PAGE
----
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by Scott Phillips
Ballantine Books, November, 2000 (HC) $19.95
Now Available in Trade Paperback from Ballantine Books, October 2001, $12.00
Reviewed by cherie jung
Wichita, Kansas. Christmas Eve, 1979. Charlie Arglist is a lawyer. By most people’s standards, he is a sleazy lawyer. He is fully aware of his shortcomings. He is a failure as a husband. He is a failure as a father. And he’s not all that great at his job either. But he does have friends in low places. Charlie knows his way around the bars, strip joints, and massage parlors of Wichita.
As the events unfold in THE ICE HARVEST, we journey with Charlie through the long, lonely hours of Christmas Eve, from bar to bar, and from strip joint to massage parlor. Charlie is making his rounds and saying goodbye to his friends and family without actually saying goodbye. He has implemented a scheme that will either make him a rich man by the morning or a dead man.
Phillips brings to life a group of characters that most people would find distasteful if they met up with them in real life - a surly bartender, bored strippers, intoxicated patrons, angry kids. Not your first choice for companionship on Christmas Eve, you say? No doubt. Not by choice. Yet as the reader tags along with Charlie, Phillips writes each character in such a way that the reader is able to begin to care about these people and their broken lives. And for those readers who are not strangers to this culture, you will swear you know these characters, that you’ve tossed back a beer and watched their antics from a safe distance in a dimly lit bar, not too long ago.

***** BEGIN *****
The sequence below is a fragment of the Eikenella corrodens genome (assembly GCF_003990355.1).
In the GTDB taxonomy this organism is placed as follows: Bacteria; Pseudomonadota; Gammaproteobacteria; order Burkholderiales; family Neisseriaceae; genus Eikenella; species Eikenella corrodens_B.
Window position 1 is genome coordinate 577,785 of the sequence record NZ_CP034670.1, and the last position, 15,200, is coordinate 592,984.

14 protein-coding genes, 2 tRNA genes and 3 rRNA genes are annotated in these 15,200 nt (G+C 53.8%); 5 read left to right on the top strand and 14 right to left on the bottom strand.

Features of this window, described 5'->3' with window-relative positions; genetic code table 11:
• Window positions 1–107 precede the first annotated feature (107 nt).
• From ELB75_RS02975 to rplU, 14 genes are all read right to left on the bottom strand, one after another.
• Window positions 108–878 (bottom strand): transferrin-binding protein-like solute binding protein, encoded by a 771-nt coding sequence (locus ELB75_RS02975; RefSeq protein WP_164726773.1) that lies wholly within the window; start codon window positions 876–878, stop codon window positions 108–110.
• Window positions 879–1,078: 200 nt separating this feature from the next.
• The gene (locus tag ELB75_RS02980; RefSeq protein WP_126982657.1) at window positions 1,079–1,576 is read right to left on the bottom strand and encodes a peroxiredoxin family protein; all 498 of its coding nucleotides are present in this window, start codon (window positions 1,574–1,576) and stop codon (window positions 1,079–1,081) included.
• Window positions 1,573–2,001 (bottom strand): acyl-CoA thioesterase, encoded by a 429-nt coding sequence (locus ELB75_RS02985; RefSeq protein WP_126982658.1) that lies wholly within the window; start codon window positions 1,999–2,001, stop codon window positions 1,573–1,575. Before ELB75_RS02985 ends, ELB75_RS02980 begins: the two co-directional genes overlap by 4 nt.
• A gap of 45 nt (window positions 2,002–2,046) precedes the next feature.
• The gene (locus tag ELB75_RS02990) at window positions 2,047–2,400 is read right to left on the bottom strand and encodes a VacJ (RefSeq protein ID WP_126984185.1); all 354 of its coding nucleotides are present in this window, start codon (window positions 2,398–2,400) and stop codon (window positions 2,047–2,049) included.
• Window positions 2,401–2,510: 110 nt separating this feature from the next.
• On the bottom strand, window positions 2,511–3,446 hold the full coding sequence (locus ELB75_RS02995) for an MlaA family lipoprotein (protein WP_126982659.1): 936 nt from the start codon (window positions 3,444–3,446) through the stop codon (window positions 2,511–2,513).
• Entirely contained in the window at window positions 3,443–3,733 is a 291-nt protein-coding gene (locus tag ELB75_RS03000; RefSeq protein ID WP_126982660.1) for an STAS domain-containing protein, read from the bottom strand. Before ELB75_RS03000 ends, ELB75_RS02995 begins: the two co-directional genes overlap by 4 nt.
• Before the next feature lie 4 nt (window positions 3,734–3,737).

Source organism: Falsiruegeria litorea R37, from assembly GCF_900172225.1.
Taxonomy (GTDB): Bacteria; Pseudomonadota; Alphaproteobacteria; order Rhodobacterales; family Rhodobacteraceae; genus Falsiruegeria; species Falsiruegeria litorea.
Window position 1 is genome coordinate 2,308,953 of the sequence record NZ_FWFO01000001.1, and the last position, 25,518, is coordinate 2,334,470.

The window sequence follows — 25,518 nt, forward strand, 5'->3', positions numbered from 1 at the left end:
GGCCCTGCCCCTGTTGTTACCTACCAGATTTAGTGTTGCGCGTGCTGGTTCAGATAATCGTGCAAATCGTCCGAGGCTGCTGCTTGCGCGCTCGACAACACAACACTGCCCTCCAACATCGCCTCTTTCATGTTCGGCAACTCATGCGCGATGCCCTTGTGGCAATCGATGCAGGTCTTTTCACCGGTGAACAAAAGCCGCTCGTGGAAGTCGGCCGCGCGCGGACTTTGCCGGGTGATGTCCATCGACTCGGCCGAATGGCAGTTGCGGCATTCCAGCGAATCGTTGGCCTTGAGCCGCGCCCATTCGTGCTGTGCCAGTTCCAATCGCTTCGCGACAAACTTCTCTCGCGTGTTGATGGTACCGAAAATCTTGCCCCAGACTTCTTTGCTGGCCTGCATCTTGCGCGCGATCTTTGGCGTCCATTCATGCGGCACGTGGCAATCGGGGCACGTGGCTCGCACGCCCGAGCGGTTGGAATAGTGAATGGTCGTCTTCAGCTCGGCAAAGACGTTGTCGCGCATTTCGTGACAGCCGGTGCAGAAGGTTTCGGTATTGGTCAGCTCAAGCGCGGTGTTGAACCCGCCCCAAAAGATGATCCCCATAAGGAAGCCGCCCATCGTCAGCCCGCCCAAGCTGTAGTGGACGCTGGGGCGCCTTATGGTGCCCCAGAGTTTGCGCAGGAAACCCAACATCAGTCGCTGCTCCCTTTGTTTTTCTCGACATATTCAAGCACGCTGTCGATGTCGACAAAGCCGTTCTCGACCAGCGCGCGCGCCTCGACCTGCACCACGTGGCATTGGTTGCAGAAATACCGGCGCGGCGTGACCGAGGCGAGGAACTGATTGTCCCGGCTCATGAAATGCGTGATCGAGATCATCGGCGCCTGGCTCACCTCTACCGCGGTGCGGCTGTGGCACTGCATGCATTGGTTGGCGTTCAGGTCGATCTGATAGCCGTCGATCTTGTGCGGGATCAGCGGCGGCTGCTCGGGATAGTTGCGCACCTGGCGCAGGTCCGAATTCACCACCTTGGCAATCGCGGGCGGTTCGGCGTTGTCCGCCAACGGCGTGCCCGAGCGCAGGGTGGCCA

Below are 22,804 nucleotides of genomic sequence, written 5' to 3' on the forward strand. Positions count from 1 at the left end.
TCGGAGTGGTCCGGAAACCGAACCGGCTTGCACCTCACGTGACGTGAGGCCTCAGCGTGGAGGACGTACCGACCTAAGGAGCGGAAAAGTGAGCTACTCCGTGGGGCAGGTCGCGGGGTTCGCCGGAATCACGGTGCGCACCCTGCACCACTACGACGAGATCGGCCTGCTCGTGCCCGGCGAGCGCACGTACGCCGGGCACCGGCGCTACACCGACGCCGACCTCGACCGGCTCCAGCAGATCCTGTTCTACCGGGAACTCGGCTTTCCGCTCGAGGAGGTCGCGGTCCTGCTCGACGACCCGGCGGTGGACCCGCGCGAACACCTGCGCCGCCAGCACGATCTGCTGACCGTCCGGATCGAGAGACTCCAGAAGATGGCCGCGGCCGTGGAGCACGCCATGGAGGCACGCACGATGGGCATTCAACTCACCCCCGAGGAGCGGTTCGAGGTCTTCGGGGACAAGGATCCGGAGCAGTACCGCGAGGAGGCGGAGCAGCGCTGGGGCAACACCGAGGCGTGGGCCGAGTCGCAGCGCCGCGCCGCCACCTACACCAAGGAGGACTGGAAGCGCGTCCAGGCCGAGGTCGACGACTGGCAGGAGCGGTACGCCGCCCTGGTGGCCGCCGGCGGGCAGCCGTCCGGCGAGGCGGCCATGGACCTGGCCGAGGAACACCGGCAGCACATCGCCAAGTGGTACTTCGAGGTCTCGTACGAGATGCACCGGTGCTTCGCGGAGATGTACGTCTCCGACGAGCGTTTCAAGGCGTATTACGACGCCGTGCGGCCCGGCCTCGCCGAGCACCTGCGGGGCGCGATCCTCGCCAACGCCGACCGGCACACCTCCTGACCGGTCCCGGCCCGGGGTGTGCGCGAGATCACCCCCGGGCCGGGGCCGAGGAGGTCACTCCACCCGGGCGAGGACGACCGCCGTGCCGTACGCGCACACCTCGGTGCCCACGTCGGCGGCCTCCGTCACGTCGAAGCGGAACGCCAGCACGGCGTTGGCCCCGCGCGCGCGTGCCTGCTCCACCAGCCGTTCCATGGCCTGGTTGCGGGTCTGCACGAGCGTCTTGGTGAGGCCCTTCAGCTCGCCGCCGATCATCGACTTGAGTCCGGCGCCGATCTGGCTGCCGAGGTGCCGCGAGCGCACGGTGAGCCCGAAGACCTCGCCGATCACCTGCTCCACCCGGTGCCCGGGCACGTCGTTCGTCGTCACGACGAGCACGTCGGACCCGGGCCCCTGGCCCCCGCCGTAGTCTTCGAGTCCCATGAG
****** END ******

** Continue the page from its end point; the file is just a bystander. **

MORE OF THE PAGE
THE ICE HARVEST is being promoted as a crime, noir novel. Yes, it is that. But it is also more than that. It is a compassionate look at a group of dysfunctional people, trying to make their lives count for something, against long odds. Phillips writes with a compassion for his characters that is refreshing. He also spins a darkly humorous tale of crime, greed, corruption, and drunkenness, among other vices.
It is a crime story but not just for crime aficionados. It is a story anyone can enjoy.
This book is one of five novels that have been nominated for the prestigious Hammett award by the International Crime Writers Association, North American Branch for the year 2000.
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